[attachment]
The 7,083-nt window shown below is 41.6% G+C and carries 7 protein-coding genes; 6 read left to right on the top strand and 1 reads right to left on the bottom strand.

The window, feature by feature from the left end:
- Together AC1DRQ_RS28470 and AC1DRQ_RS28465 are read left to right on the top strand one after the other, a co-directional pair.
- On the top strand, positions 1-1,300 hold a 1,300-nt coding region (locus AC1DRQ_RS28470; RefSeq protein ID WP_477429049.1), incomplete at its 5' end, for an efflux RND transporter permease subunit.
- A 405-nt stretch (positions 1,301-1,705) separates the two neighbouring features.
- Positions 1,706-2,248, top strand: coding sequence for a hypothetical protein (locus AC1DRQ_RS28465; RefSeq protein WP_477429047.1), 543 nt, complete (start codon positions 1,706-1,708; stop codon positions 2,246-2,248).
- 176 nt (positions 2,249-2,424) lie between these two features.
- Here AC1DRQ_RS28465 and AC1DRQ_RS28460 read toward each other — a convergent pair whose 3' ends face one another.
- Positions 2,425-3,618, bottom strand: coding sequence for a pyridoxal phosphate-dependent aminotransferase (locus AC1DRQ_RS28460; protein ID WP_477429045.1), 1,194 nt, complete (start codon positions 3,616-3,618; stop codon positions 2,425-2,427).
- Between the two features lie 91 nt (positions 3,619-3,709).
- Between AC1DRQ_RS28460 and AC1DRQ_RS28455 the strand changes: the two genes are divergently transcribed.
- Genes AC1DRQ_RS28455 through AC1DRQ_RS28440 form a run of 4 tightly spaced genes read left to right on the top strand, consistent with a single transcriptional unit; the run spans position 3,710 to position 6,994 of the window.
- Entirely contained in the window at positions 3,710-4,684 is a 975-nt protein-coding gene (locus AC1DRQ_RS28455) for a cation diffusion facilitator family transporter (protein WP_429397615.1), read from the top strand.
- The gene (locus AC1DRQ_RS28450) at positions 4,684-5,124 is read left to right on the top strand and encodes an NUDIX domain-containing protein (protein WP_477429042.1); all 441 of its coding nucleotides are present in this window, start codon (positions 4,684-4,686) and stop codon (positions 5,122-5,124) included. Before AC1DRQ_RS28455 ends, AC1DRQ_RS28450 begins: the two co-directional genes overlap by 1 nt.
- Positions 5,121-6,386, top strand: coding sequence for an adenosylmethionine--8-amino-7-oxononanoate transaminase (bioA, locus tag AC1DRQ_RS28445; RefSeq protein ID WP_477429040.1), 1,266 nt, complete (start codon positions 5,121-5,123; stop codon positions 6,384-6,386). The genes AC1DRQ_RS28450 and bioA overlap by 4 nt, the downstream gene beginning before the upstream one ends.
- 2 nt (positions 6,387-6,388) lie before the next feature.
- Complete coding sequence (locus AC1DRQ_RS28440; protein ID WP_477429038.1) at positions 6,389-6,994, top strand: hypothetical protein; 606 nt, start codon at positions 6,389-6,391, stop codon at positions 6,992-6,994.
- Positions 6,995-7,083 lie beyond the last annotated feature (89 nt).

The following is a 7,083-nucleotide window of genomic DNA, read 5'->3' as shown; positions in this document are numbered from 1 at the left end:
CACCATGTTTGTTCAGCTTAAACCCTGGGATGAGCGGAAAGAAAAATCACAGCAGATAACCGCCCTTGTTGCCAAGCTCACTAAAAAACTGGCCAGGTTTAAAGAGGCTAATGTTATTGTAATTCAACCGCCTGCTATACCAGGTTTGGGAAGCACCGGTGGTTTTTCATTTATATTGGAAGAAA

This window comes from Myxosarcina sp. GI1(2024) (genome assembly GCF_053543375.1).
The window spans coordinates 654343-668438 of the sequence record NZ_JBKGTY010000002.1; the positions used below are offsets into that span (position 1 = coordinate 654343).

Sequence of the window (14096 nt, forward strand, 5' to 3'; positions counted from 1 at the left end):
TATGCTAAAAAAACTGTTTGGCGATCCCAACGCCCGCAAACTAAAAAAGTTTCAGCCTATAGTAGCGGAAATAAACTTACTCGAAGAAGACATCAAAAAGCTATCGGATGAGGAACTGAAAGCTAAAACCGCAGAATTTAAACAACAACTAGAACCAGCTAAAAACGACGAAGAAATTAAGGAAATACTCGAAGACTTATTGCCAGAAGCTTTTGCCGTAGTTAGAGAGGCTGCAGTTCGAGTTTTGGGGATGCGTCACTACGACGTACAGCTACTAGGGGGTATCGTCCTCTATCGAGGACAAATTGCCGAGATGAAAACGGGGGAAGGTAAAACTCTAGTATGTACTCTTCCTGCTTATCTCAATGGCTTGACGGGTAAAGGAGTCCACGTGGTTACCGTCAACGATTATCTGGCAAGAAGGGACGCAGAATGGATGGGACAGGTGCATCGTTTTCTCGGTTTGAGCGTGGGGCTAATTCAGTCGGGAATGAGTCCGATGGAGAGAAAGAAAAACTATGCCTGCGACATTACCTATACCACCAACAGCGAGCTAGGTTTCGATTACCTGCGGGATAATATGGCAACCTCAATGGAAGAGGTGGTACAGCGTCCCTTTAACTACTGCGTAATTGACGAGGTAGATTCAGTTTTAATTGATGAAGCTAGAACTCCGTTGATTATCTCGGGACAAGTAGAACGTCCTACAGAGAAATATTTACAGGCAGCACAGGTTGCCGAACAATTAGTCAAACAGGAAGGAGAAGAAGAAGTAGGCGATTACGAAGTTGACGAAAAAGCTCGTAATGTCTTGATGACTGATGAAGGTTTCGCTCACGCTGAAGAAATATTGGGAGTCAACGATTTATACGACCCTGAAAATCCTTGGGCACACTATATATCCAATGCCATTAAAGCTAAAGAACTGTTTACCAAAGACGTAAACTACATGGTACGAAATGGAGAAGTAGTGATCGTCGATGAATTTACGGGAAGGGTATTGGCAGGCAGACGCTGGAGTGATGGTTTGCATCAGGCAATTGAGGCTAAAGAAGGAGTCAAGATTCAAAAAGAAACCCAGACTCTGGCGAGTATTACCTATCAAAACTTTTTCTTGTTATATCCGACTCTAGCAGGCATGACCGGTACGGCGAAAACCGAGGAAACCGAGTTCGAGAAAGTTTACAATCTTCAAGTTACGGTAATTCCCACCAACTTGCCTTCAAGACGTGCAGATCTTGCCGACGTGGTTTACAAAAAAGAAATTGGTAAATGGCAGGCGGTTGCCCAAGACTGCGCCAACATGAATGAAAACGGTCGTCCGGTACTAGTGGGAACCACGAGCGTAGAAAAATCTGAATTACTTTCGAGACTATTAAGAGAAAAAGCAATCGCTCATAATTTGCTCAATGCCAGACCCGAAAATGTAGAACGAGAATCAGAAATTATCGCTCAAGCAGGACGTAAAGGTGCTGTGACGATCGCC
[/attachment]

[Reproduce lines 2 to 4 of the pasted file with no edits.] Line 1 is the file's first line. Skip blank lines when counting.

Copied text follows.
The window, feature by feature from the left end:
- Together AC1DRQ_RS28470 and AC1DRQ_RS28465 are read left to right on the top strand one after the other, a co-directional pair.
- On the top strand, positions 1-1,300 hold a 1,300-nt coding region (locus AC1DRQ_RS28470; RefSeq protein ID WP_477429049.1), incomplete at its 5' end, for an efflux RND transporter permease subunit.